From the Army Bedroll I learned to make a mummy case out of my bedding.  I would get all the covers tucked under me as tight as I could, including over my head.  I do not know how I breathed, but since I am still alive that is proof that I did (hmmm, maybe my brain dysfunction is due to chronic nocturnal hypoxia).  This seemed to work for a while, but soon it wore off and I found myself just lying there mummified until early morning, when I would drift off to sleep until the alarm clock of my mother’s screech “Get up, it’s time for school!” would wake me and I would struggle out of my tangled prison.

(Aside: When I was ten I got hit by a car and spent a week in the hospital in a minor coma.  When they moved me into a regular room my parents came to visit.  I was trying to get some sleep, so I had mummified myself.  I was rudely awakened by my mother’s shrieks when she saw me lying there with the white sheets over my head.  I still get a satisfied snort out of that.)

The hormonal armageddon of puberty seemed to bring about a welcome shift in the sleep department.  Instead of being permanently wired, I became permanently sleepy.  That was nice.  I had a few years’ respite from the night-time nasties.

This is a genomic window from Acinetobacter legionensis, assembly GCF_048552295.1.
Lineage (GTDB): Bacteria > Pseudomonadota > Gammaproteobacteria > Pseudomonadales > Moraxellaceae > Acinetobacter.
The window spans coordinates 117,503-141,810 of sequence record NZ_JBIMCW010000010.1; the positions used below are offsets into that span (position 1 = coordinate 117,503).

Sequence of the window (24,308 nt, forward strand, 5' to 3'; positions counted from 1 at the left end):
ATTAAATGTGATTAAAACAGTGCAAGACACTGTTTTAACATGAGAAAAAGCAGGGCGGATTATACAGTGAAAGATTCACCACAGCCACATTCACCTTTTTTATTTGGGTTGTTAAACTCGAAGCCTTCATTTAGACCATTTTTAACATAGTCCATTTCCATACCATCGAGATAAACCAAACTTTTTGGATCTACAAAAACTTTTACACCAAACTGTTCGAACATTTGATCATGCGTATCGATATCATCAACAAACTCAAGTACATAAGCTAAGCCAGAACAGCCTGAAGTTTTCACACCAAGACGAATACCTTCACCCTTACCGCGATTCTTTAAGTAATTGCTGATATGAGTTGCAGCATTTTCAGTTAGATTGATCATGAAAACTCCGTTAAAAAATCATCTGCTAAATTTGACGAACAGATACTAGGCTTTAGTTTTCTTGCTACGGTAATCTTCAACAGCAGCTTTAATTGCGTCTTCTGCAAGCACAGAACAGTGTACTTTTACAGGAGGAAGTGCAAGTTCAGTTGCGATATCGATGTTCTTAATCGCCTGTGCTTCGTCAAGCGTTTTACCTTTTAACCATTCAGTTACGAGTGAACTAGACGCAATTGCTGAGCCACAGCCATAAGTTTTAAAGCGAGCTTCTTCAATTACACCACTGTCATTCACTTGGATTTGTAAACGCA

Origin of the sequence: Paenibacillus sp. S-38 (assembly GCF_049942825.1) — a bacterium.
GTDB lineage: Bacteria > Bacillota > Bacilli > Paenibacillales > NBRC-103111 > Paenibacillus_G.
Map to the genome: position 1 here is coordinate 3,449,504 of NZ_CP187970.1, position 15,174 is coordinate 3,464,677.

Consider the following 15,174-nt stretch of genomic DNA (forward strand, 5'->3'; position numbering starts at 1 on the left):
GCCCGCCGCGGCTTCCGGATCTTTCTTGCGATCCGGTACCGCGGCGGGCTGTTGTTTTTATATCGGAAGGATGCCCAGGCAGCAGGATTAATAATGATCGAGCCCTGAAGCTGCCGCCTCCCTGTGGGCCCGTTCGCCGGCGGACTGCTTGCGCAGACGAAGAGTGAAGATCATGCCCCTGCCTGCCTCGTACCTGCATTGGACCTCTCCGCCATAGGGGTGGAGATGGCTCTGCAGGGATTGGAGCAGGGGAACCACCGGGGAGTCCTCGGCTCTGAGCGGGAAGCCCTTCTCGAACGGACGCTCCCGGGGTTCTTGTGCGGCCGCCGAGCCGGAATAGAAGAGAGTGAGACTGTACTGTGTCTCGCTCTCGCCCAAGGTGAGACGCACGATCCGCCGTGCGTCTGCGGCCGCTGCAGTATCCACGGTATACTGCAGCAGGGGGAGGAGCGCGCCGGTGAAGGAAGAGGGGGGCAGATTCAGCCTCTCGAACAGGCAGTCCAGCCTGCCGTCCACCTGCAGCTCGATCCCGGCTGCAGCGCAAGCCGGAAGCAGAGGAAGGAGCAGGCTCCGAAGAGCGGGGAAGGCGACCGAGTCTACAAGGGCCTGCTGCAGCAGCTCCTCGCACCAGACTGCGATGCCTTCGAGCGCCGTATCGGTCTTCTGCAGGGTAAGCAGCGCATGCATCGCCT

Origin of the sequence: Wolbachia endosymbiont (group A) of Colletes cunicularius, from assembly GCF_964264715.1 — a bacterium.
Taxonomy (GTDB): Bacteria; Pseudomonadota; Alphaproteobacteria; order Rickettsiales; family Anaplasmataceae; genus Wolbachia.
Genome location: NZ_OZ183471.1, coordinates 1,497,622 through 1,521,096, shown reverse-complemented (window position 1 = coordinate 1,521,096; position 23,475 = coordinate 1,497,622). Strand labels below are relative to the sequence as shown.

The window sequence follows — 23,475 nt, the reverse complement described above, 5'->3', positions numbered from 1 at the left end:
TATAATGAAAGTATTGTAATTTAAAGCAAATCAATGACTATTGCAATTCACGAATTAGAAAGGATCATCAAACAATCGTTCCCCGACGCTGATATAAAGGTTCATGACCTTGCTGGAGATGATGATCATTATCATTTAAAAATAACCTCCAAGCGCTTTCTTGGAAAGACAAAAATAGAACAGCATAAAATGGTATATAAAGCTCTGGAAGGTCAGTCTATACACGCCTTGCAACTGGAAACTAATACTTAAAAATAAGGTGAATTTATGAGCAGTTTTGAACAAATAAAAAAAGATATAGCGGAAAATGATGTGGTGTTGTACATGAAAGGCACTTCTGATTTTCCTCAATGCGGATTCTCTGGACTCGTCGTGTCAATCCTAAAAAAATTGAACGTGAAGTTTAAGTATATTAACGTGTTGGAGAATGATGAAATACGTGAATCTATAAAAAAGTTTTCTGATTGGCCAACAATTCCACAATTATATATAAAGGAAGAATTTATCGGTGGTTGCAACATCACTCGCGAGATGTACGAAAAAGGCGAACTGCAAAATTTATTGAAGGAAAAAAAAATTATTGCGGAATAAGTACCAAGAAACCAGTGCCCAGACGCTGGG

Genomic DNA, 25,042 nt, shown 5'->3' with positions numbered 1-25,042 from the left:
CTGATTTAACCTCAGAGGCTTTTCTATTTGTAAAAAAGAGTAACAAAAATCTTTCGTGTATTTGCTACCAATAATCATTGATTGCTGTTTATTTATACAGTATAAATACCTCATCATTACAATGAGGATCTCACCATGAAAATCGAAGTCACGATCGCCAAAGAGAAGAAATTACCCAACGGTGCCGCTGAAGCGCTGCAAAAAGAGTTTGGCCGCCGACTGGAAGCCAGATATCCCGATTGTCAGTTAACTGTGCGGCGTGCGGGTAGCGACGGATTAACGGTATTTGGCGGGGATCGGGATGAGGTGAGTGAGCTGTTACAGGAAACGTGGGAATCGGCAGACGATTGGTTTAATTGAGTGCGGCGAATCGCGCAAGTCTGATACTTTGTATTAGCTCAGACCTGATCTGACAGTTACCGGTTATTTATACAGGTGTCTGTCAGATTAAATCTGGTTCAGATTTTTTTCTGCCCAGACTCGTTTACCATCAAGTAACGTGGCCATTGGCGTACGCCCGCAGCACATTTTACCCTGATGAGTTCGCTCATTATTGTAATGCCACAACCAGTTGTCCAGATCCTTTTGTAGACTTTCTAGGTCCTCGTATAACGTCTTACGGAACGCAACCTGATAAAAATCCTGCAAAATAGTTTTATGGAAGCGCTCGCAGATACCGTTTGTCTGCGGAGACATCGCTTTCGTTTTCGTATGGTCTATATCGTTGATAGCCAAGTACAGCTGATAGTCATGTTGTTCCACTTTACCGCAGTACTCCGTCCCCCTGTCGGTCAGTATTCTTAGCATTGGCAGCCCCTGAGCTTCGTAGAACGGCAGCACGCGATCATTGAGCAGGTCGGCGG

Then I ran away from home, and endured a series of nocturnal intruders in my bed.  No more sleeping at night for me.  Night was not a safe time to sleep.  It was a time to be vigilant.  And so my nocturnal PTSD reawakened.

As those of you who read my blog with any regularity know, when I am not writing about electric toilets or outhouses, I generally write about my own boring alphabet soup of psychiatric diagnoses: BP, PTSD, OCD (what, I haven’t written about that one yet?  Oversight.  Note to self.), ASD, MDD, blah blah blah, boring.  I’m just so sick of it.  I just want to go back to work and have fun being a doctor like I used to, not sit around being ashamed of my life, the way it’s turned out.

Yes, I am ashamed that I have to take four different kinds of medicine in order to fall asleep (read: pass out from drugs).  Seroquel, which also helps me not feel anything the rest of the time; clonazepam, which helps with the night terrors; lorazepam, which helps calm me down so I don’t leap out of bed and run out the door if I hear a noise; and zolpidem, which has recently had some very bad press in the medical literature, but since I don’t seem to be able to sleep without it, and since bipolar disorder is known to be worsened by lack of sleep, I am stuck.